Week in Review

The United States is projected to lose $1.3 billion in travel-related expenditures in 2017, including hotels, food, rental cars and shopping expenses that inbound travelers would have spent. According to GBTA, $250 million will be lost in spending from inbound business travelers from Europe and the Middle East.

The Verge claims Trump’s laptop ban on European flights is reportedly off the table.

According to Skift, four out of five travelers considering U.S. travel say a laptop ban won’t change their plans.

According to Bloomberg, IATA warns a wider laptop ban would cost passengers $1 billion

Buying Business Travel reports Air Asia plans to launch a low-cost airline in China.

USA Today reports Delta will begin testing facial-recognition technology at its new self-service bag drop stations.

According to TravelDailyNews International, Greyhound has announced a partnership with Google Maps that will enable customers to plan trips more efficiently and connect to Greyhound schedules and other transit options.

Buying Business Travel notes London City has unveiled plans for a digital control tower, making it the first UK airport to do so.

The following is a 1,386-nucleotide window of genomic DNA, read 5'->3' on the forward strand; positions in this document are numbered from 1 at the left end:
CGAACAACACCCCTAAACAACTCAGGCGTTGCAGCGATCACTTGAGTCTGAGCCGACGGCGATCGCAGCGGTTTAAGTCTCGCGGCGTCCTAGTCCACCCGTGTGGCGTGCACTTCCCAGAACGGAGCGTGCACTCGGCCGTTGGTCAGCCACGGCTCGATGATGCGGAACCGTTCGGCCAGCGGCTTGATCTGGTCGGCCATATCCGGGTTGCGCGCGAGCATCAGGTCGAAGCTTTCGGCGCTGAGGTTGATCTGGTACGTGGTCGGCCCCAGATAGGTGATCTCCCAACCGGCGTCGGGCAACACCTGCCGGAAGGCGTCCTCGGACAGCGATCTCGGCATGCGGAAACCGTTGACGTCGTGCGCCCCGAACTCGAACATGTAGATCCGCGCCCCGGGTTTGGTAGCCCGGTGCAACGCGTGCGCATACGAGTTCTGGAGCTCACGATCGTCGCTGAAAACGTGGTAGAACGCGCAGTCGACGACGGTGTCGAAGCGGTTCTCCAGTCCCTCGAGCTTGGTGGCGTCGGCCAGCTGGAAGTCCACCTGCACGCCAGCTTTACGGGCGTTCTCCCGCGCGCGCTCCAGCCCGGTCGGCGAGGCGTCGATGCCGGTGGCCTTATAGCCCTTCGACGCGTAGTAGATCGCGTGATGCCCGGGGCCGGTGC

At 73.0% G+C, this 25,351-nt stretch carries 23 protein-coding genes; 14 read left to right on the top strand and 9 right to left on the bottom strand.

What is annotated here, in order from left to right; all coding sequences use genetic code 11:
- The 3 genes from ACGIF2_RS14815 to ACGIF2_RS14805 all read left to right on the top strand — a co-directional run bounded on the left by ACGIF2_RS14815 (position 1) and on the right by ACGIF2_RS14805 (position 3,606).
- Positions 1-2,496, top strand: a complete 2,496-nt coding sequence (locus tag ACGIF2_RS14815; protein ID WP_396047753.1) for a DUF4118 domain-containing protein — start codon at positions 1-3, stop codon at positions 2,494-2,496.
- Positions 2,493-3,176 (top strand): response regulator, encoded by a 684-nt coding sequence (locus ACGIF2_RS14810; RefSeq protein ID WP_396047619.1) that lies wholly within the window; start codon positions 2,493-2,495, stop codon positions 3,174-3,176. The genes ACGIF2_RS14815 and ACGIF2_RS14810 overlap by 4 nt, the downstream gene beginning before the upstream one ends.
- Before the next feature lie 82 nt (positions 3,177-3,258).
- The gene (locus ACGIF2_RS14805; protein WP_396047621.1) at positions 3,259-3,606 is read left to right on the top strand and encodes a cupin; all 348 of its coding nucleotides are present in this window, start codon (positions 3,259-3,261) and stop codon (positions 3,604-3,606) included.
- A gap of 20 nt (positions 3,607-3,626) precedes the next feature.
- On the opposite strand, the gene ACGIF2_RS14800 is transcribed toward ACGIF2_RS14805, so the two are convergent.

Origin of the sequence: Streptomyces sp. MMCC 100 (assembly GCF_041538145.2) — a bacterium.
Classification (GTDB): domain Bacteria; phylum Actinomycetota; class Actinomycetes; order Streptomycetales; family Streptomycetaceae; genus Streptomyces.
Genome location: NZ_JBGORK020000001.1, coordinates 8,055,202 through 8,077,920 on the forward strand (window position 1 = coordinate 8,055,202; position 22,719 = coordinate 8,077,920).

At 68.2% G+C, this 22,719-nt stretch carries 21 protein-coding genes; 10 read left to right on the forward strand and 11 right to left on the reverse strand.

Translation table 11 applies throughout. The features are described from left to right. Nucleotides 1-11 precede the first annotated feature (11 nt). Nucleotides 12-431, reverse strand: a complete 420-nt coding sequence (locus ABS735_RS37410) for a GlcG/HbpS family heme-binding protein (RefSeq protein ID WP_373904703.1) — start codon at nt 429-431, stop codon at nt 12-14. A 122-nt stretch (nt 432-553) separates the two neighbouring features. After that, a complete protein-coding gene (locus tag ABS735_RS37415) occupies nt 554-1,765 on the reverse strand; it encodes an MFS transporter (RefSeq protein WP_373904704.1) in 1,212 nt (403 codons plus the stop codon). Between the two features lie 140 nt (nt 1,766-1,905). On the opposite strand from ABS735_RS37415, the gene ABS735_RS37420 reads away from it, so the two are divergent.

TravelDailyNews International reports China’s biggest mobile payment service WeChat has launched in Toronto.

According to TravelMole, Flight Centre has acquired a 25 percent stake in business travel and technology agency 3mundi.

BBC reports Canada’s Federal Transport Minister Marc Garneau has introduced legislation that will set a national standard for how passengers are treated by airlines.

According to Buying Business Travel, transport services in Greece were hit by a series of strikes across the country.

According to Minneapolis/St. Paul Business Journal, Travel Leaders Group has acquired Corporate Travel Services, Mexico’s largest independent travel management company.

Business Traveller reports Qantas expands digital boarding passes beyond its domestic routes.

According to CNN, United Airlines says its cockpit door access information was made public.